Incroyable et Merveilleuse was a set of 33 engravings, published in 1814 , depicting extremely fashionable French men and women. They were engraved by George-Jacques Gatine after drawings by Horace Vernet and Louis-Marie Lanté. Whilst most fashion plates were on a small scale, designed to fit in women's magazines such as the Journal des Dames (which Gatine contributed to), the Incroyable et Merveilleuse plates were on a grander scale, designed for print collectors. Gatine's fashion engravings, particularly the Incroyable et Merveilleuse series, are now considered some of the finest records of French fashion of this period.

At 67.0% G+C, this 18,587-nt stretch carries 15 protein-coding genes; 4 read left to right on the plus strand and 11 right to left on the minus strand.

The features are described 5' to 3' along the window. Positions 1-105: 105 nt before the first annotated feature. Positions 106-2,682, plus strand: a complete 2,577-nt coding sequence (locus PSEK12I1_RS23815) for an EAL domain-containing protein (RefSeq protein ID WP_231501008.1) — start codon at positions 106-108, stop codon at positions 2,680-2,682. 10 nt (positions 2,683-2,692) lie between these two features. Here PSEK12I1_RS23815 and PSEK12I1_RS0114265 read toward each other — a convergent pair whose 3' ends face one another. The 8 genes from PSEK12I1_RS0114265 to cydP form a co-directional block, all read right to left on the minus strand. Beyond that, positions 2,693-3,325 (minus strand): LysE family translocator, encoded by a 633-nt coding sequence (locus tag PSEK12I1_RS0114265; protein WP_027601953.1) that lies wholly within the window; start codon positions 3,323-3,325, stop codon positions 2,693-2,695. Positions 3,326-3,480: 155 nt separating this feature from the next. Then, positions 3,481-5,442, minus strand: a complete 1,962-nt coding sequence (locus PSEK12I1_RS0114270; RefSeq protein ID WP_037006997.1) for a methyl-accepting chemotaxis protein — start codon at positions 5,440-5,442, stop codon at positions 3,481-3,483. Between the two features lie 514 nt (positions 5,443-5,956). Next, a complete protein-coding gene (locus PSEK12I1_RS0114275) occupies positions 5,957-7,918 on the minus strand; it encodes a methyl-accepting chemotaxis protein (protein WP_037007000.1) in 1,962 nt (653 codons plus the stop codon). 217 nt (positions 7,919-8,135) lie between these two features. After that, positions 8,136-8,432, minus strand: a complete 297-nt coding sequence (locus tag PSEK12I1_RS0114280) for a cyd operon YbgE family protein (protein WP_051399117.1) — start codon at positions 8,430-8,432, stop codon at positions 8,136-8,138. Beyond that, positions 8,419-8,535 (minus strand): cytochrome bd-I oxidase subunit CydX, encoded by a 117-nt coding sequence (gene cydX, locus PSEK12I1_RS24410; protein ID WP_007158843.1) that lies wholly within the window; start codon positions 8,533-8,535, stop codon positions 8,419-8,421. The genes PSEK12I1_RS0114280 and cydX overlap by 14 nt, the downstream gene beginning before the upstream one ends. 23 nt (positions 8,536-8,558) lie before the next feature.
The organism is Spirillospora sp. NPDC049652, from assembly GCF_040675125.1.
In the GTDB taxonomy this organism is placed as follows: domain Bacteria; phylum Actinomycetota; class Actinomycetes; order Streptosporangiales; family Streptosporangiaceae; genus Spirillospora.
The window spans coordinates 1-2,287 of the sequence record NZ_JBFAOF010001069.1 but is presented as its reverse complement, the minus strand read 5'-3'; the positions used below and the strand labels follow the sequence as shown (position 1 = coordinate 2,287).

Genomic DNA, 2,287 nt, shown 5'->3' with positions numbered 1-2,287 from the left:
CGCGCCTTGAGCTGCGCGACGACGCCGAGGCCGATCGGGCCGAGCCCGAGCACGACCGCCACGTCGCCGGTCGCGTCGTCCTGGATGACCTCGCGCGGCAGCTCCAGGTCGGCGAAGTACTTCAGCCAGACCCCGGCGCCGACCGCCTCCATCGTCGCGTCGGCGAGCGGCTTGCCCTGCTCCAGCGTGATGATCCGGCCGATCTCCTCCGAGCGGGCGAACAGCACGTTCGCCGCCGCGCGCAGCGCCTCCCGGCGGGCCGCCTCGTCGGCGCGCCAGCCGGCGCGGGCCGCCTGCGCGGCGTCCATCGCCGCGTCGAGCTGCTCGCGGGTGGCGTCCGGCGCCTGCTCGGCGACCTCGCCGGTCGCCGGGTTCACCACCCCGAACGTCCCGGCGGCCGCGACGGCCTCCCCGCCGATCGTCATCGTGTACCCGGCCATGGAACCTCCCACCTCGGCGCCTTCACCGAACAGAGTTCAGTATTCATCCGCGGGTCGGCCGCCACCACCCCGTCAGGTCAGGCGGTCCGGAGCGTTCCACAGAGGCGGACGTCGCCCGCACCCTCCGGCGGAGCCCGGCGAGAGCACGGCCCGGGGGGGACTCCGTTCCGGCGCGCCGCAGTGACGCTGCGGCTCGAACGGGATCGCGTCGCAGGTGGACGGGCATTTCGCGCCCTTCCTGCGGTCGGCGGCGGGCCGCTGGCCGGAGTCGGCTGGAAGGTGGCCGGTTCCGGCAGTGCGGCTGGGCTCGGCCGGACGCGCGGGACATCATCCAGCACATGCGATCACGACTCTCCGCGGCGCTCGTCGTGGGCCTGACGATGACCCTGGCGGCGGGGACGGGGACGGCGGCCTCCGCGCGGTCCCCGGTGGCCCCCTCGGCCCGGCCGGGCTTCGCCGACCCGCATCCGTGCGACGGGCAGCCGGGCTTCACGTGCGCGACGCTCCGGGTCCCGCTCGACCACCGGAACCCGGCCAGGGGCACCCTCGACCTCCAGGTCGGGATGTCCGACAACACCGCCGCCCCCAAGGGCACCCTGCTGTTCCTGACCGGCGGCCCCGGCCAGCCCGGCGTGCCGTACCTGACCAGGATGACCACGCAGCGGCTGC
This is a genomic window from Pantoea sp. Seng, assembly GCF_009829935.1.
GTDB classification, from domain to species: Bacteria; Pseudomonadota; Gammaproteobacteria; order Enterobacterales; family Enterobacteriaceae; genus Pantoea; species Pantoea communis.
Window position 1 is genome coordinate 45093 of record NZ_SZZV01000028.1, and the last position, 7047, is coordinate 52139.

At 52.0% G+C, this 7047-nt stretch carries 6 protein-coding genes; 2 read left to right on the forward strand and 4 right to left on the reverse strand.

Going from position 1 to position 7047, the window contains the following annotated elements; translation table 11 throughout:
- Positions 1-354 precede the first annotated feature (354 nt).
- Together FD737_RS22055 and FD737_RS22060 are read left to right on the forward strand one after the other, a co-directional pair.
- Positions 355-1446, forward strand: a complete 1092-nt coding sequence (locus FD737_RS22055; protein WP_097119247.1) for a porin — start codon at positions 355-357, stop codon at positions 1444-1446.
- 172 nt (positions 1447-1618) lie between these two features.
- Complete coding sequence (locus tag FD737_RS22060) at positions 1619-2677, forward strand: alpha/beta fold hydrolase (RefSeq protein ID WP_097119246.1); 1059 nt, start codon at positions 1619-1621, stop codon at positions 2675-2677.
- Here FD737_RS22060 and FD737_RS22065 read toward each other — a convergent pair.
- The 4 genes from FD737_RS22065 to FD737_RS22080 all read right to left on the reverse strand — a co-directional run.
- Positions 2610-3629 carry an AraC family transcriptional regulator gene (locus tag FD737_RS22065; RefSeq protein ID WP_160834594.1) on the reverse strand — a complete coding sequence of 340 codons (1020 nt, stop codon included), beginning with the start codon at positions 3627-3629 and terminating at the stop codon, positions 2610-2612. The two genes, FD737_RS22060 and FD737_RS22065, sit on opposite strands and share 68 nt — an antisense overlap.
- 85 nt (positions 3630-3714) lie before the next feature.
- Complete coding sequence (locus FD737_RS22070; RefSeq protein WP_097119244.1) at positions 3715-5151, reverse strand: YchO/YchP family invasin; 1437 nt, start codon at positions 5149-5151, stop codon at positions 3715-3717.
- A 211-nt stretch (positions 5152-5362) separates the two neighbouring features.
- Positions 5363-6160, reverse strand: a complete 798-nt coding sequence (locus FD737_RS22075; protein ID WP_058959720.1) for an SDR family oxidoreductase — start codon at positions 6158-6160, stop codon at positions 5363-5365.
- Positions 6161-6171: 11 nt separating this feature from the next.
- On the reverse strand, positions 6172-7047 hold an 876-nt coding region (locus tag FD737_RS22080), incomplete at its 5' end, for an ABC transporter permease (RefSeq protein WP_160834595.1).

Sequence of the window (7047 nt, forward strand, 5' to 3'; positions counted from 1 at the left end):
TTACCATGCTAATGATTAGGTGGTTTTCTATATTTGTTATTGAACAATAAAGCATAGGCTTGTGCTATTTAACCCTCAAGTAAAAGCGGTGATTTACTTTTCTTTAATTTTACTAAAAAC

This engraving shows a Merveilleuse, or marvellous woman, in a white cotton percale walking-dress trimmed with muslin and a straw poke bonnet with a very high crown or 'poke'. This dress reflects the height of French fashion with its very high waist and ankle-length skirt. The hem and sleeves are elaborately puffed and further trimmed with multiple frills of embroidered muslin. The ruff is also composed of multiple frills. Whilst white cotton dresses were a fashionable wardrobe staple at this time, the sheer quantity of trimming on this dress makes it distinctive. Similary, whilst the bonnet has a small brim and is simply trimmed with ribbon, it is made extraordinary by encasing its already exaggerated poke in an sheer silk crepe puff.